As human beings, we are emotional creatures. It is what helps us to survive, thrive, interact and consciously develop ourselves. When managed well, emotions can give us the ability to accomplish the most amazing things. When we box out our emotions, we devoid the value our humanity brings to us. The workplace is rife with emotion, and no amount of policies and mandates will change that. The existential nature of organizations is wholly dependent on the irrational and fluid functions of the human condition.


emotionsThe workplace is rife with emotions. As a matter of fact, emotions are a by-product of your company culture. In a previous post about culture and emotions, I talk about how culture and emotions are inextricably linked. On a fundamental level, there is no such thing as “negative” emotions. Emotions are neutral; it is our behavioral response to emotions that makes them good or bad. The health of your culture will dictate the organizational response to emotions.


Every organization has a “vibe”. It’s always different and consists of many moving parts. You know your organization better than anyone else and you understand this vibe better than anyone else. This is important because it helps you to focus on which emotions are most suitable for your organization to achieve its goals. It also helps you to know which emotions are the healthiest in order for the employees in your organization to truly flourish.


Here is a list of the 6 most common emotions – along with some related emotions – in the workplace and how they may affect the performance of your organization.


  1. Wonder – This is one of my favorites. It produces a sense of awe in an individual. When this emotion is present, there MUST be room to explore possibilities. Wonder, without an outlet breeds contempt and cynicism. If your culture is meant to create a sense of wonder for employees, there has to be a way for them to explore. (awe, curiosity, hope, anticipation)
  2. Love – In my experience, this is the emotion that makes most leaders feel the least comfortable. There is a squishy, gushy connotation to this word that seems to not fit in the workplace. True love is a commitment, even in the face of the most vicious adversity. It isn’t a sudden elevation in heartbeat…that’s infatuation. Who wouldn’t want committed employees who weather adversity simply because they love what they do? (determination, resolve, dedication, passion)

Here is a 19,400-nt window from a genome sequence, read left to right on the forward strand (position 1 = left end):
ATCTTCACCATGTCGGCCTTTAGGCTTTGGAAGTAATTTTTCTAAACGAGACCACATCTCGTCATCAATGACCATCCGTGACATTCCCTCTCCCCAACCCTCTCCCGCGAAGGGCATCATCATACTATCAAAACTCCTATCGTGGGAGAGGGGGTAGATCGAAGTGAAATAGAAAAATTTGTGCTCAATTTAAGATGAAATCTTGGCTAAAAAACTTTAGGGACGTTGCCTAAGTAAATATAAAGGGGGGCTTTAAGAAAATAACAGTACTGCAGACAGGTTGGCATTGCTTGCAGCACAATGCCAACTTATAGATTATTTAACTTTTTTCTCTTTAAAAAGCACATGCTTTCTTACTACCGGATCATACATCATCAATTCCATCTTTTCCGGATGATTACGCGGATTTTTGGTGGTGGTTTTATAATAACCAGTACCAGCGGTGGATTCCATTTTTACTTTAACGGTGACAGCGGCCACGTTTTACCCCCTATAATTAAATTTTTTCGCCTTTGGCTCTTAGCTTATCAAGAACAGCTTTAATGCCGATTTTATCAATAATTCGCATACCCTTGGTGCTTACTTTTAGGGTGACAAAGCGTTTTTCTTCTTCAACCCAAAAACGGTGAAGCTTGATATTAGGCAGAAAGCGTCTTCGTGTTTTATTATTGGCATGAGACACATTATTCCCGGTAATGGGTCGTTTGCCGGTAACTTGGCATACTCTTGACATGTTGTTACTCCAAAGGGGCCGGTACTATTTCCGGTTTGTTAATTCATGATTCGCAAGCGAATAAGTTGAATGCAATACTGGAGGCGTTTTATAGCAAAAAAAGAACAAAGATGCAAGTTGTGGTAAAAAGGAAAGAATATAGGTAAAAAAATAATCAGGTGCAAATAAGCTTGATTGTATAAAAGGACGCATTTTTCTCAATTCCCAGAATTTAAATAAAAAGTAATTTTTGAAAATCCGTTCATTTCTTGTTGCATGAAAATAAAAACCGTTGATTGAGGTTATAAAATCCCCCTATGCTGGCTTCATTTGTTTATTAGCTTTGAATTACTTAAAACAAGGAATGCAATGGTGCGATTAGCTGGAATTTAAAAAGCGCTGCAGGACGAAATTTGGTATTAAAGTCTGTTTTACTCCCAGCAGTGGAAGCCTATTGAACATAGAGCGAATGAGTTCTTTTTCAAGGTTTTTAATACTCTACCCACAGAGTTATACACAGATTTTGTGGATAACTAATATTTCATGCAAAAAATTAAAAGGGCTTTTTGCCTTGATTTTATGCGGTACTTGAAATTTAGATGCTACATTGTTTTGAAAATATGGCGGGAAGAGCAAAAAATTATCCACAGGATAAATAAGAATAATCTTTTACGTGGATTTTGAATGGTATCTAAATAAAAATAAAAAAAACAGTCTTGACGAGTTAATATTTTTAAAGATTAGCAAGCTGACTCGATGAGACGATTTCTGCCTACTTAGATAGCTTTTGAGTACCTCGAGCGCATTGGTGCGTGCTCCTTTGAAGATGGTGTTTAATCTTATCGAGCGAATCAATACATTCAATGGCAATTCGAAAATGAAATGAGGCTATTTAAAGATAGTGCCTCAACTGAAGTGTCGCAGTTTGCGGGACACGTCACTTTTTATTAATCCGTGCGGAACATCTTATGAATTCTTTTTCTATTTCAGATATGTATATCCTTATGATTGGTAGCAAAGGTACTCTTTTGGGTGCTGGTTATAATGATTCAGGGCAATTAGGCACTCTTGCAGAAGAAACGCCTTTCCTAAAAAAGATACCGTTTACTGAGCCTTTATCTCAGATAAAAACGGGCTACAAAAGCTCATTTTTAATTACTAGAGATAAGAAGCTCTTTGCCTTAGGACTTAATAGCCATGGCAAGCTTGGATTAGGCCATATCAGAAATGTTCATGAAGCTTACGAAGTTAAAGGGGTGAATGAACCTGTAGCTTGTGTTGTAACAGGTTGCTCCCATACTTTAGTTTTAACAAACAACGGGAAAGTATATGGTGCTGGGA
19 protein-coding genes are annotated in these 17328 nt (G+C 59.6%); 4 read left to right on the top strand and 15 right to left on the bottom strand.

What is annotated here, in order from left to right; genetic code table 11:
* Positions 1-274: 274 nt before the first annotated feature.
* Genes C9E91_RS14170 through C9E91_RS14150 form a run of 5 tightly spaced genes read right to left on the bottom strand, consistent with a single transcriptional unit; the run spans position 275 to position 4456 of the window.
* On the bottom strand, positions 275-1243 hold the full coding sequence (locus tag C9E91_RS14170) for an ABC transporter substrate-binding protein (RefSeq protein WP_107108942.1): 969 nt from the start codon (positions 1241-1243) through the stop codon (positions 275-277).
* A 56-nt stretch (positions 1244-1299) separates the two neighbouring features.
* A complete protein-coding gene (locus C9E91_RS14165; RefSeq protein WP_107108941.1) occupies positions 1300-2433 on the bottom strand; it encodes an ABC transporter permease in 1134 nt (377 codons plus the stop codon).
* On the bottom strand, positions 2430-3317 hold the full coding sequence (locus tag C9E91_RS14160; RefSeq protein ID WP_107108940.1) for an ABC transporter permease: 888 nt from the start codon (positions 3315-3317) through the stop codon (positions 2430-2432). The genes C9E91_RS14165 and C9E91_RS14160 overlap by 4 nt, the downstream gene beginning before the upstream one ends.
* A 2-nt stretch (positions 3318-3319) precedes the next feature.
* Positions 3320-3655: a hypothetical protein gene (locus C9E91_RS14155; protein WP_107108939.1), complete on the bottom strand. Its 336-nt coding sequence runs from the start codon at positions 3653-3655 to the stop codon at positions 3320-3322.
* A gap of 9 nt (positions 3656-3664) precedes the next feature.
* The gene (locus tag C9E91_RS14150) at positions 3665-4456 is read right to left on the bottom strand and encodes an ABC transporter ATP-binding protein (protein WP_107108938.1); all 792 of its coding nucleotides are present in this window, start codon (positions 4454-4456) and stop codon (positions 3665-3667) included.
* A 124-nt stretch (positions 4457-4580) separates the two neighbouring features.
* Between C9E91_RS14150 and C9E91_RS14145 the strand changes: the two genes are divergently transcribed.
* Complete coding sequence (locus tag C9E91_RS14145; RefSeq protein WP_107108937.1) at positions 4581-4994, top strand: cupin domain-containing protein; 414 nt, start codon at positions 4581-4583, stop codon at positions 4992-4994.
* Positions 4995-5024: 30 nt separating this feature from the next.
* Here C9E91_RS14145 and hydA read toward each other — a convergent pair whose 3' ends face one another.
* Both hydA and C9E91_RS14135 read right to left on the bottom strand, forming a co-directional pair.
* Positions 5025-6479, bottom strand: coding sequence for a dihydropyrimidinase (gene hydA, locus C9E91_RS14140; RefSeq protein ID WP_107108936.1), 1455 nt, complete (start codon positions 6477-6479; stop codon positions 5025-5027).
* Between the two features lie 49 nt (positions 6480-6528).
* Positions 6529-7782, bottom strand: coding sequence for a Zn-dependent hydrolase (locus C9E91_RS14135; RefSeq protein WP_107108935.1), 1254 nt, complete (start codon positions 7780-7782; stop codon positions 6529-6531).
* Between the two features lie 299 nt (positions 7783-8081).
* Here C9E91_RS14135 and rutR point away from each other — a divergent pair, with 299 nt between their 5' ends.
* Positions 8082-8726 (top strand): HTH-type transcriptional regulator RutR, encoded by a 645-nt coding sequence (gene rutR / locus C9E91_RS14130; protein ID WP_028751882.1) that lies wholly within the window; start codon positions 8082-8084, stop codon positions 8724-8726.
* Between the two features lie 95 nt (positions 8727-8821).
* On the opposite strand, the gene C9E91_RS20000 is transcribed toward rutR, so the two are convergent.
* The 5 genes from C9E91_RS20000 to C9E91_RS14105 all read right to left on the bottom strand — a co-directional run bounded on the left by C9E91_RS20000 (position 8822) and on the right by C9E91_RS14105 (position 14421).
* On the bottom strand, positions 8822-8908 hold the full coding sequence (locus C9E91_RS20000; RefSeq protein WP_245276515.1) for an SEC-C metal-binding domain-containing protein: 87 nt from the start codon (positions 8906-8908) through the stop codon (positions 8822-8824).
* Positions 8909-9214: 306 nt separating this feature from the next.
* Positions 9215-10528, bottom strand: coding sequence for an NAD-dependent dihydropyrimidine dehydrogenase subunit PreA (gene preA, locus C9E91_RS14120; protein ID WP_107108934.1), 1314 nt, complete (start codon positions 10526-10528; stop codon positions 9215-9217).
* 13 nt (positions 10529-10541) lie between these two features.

3. Joy – I purposefully didn’t say happiness here. True joy seems to outlast happiness and is less prone to external events. The workplace can be challenging. A culture that facilitates joy is a productive one. Work done joyfully is work done with excellence and a sense of urgency. (happiness, elation, contentment, bliss, peacefulness, pride)
  4. Hatred – This is an emotion that is important to understand its neutrality. Hatred may be an emotion you actually want in your organization. I hate how people are treated when money is the only purpose organizations pursue, so I take my hatred for that and work very hard to help organizations create human-centric workplaces. The hatred of something vile can give purpose when positioned properly. (contempt, ire, frustration, anger, fear)
  5. Desire – This is another difficult emotion for leaders. Often times desire creates politics and unscrupulous actions as a means to attain something. That is the negative side of desire. It can also produce an amazing amount of focus and effort. Embracing a healthy sense of desire is great for an organization. Your company culture can, and should, set the boundaries on how that desire is expressed in your organization. (craving, captivation, excited, interested)
  6. Sadness – It is so common to associate sadness with depression, and no one wants a depressed workforce. People are sad when they experience a loss, or they are forced to deal with unmet expectation. Sadness will happen in your organization. It may or may not be directly caused by your company culture, but how people respond to sadness is. Life is imperfect and sad things happen. Individual response to sadness can – and most likely will – impact their performance. If you respond to a human being sad, you most likely will get it right. If you respond to a change in numbers only, you will most likely get it wrong. The former will push sadness towards joy and love, the latter will most likely push sadness towards the negative side of hatred. Both will affect future performance. (concern, rejected, confused, anxious, scared, guilty)


What emotions are important to the success of your organization? How can your company culture purposefully create the right emotions for what you want for your organization? The human condition is what makes success possible. Embracing it and approaching it correctly is an important step in that success.